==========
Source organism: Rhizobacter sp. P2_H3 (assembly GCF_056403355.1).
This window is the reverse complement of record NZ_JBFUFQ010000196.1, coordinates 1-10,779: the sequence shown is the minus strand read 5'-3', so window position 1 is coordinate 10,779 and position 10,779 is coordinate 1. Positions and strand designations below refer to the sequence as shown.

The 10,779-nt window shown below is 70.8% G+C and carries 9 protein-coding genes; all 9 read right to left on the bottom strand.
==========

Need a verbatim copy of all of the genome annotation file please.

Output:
Source organism: Rhizobacter sp. P2_H3 (assembly GCF_056403355.1).
This window is the reverse complement of record NZ_JBFUFQ010000196.1, coordinates 1-10,779: the sequence shown is the minus strand read 5'-3', so window position 1 is coordinate 10,779 and position 10,779 is coordinate 1. Positions and strand designations below refer to the sequence as shown.

The 10,779-nt window shown below is 70.8% G+C and carries 9 protein-coding genes; all 9 read right to left on the bottom strand.